In a study of public documents, Willis Group Holdings plc said it has “found that technology and telecommunications companies estimated their cyber exposures at higher levels than others in the Fortune 1000, an indication that those firms may be underestimating their cyber risk exposure.”
The Willis Special Report: 10K Disclosures – How Technology and Telecom Companies Describe Their Cyber Liability Exposures, published today, examines cyber risk disclosures made by the technology and telecommunications (tech/telecom) sector of the Fortune 1000. The study is part of an ongoing Willis series reporting on how U.S. public companies are describing their cyber risks in financial documents.
Ann Longmore, the head of D&O, Fiduciary, and EPL Products for Willis FINEX in North America and co-author of the study, said: “We looked at how tech companies estimate their own cyber exposures, and they’re seeing higher frequency and severity of exposure than others in the Fortune 1000. Significantly, they are twice as concerned about outsourced vendor risk,” she added.
The study found that “tech/telecom companies reported concerns about the potential for outsourced vendor risk at a rate more than double other large corporations (25 percent versus 12 percent). Outsourced vendors are comprised of any organization providing data, IT or security services.”
“We find this compelling because these companies are by and large the cyber vendors for the rest of the Fortune 1000. They’re seeing a big risk involving their own kind,” Longmore said.
Christopher Keegan, Senior Vice President, National Resource E&O and e-risk, Willis FINEX in North America and co-author of the study, commented: “Technology and telecommunications providers that are at the heart of our cyber infrastructure – which, increasingly, is our business infrastructure – are indirectly telling us that our dependencies on vendors may make us more vulnerable than many companies realize. The awareness of that vulnerability – or lack of awareness – may have a bearing on liability in this area as well.”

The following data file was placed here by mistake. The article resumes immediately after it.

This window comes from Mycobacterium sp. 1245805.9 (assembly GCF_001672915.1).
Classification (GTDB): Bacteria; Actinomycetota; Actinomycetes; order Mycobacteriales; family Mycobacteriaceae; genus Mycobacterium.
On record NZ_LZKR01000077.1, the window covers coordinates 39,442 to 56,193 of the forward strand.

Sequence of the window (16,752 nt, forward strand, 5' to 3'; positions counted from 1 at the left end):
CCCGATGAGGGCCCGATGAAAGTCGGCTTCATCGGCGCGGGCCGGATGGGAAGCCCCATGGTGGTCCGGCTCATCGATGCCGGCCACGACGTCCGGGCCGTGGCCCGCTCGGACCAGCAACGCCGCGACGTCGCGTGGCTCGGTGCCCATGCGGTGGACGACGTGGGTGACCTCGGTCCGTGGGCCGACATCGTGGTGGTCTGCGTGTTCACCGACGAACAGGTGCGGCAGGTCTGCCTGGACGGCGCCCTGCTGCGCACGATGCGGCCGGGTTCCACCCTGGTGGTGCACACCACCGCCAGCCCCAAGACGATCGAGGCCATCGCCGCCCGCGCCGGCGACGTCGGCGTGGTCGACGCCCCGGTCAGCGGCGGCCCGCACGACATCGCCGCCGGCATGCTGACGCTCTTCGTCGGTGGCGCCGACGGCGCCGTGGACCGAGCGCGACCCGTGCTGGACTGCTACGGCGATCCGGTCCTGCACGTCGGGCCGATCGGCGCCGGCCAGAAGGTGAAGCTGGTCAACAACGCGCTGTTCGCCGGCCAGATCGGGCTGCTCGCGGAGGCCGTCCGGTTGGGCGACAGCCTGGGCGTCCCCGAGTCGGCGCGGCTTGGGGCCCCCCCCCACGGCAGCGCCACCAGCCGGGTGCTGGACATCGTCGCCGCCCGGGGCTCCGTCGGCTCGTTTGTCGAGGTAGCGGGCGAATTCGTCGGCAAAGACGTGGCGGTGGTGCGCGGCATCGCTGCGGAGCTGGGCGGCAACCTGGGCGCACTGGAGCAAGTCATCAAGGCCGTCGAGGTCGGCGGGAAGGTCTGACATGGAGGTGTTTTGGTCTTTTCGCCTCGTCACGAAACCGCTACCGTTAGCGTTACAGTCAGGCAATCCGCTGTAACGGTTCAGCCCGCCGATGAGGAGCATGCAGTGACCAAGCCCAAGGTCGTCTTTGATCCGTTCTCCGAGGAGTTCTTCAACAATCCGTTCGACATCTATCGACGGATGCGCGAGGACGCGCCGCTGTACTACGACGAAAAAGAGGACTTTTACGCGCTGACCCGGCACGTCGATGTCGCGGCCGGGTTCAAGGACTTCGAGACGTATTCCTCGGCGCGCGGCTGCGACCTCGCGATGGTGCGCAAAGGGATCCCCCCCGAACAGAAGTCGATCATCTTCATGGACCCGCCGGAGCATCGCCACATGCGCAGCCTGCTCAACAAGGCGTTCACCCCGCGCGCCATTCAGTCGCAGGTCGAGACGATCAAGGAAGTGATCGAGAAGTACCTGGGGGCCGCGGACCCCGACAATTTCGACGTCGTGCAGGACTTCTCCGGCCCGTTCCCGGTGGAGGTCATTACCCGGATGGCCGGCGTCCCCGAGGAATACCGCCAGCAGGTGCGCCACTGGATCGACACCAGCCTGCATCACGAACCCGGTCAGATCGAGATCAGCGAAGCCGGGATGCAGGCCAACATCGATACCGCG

The results suggest a potential shortfall by others in the Fortune 1000 in assessing cyber risk, Keegan explained. “If you’re a passenger in an airplane and you see the pilot putting on a parachute, it’s probably a good idea to take notice,” he added.
Other key findings of the study include the following:
— The tech/telecom sector disclosed several cyber exposures at a significantly higher rate than the Fortune 1000, including: loss or disclosure of confidential information, loss of reputation, malicious acts and cyber liability.
— In detailing cyber risk remedies, 44 percent of tech/telecom companies cited the use of technical safeguards. However, 20 percent of tech/telecom companies report inadequate resources to limit cyber losses. This indicates that technical protections may not be sufficient to contain some cyber or technology threats.
— 11 percent of the sector indicated they purchased insurance for cyber exposures. In Willis’s view the rate of cyber insurance may be substantially higher, particularly among some sub-sectors.
Commenting on the study, Sara Benolken, Willis’s Global Industry Leader for Technology, Media and Telecommunications said, “The issue of cyber vulnerability through vendors has been thrust into the spotlight following news reports that a recent breach at a major retailer was through a vendor’s access to the retailer’s systems. Awareness of outsourced vendor exposure needs to be high on the radar of all tech and telecom firms.”
Source: Willis Group Holdings